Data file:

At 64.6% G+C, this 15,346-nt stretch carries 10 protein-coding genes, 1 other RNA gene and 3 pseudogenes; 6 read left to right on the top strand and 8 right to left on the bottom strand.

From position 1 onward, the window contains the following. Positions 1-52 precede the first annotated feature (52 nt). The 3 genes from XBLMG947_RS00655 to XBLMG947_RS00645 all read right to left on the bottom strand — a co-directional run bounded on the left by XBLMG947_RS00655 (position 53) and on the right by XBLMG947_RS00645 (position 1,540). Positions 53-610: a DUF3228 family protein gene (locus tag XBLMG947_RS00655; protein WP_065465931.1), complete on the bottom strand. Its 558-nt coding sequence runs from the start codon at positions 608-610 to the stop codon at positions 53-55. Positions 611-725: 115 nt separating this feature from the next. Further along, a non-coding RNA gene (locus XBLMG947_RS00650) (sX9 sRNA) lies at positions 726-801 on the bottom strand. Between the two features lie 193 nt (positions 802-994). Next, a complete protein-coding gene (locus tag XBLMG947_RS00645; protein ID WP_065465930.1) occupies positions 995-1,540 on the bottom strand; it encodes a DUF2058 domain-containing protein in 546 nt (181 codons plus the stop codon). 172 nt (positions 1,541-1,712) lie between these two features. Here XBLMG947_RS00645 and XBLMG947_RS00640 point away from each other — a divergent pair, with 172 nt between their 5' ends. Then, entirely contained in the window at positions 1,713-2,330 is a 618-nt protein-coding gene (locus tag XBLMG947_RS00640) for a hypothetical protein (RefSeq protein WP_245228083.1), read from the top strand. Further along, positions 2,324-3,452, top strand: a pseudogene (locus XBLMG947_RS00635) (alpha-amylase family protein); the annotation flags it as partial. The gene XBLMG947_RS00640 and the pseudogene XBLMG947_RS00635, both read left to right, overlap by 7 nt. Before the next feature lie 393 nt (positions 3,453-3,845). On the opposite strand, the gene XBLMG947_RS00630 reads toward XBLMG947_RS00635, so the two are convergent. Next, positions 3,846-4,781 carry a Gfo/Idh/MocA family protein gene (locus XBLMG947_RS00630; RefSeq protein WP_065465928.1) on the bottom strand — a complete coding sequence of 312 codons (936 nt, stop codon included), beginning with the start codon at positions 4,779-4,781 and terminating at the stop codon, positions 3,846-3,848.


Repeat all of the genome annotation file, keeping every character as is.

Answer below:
At 64.6% G+C, this 15,346-nt stretch carries 10 protein-coding genes, 1 other RNA gene and 3 pseudogenes; 6 read left to right on the top strand and 8 right to left on the bottom strand.

From position 1 onward, the window contains the following. Positions 1-52 precede the first annotated feature (52 nt). The 3 genes from XBLMG947_RS00655 to XBLMG947_RS00645 all read right to left on the bottom strand — a co-directional run bounded on the left by XBLMG947_RS00655 (position 53) and on the right by XBLMG947_RS00645 (position 1,540). Positions 53-610: a DUF3228 family protein gene (locus tag XBLMG947_RS00655; protein WP_065465931.1), complete on the bottom strand. Its 558-nt coding sequence runs from the start codon at positions 608-610 to the stop codon at positions 53-55. Positions 611-725: 115 nt separating this feature from the next. Further along, a non-coding RNA gene (locus XBLMG947_RS00650) (sX9 sRNA) lies at positions 726-801 on the bottom strand. Between the two features lie 193 nt (positions 802-994). Next, a complete protein-coding gene (locus tag XBLMG947_RS00645; protein ID WP_065465930.1) occupies positions 995-1,540 on the bottom strand; it encodes a DUF2058 domain-containing protein in 546 nt (181 codons plus the stop codon). 172 nt (positions 1,541-1,712) lie between these two features. Here XBLMG947_RS00645 and XBLMG947_RS00640 point away from each other — a divergent pair, with 172 nt between their 5' ends. Then, entirely contained in the window at positions 1,713-2,330 is a 618-nt protein-coding gene (locus tag XBLMG947_RS00640) for a hypothetical protein (RefSeq protein WP_245228083.1), read from the top strand. Further along, positions 2,324-3,452, top strand: a pseudogene (locus XBLMG947_RS00635) (alpha-amylase family protein); the annotation flags it as partial. The gene XBLMG947_RS00640 and the pseudogene XBLMG947_RS00635, both read left to right, overlap by 7 nt. Before the next feature lie 393 nt (positions 3,453-3,845). On the opposite strand, the gene XBLMG947_RS00630 reads toward XBLMG947_RS00635, so the two are convergent. Next, positions 3,846-4,781 carry a Gfo/Idh/MocA family protein gene (locus XBLMG947_RS00630; RefSeq protein WP_065465928.1) on the bottom strand — a complete coding sequence of 312 codons (936 nt, stop codon included), beginning with the start codon at positions 4,779-4,781 and terminating at the stop codon, positions 3,846-3,848.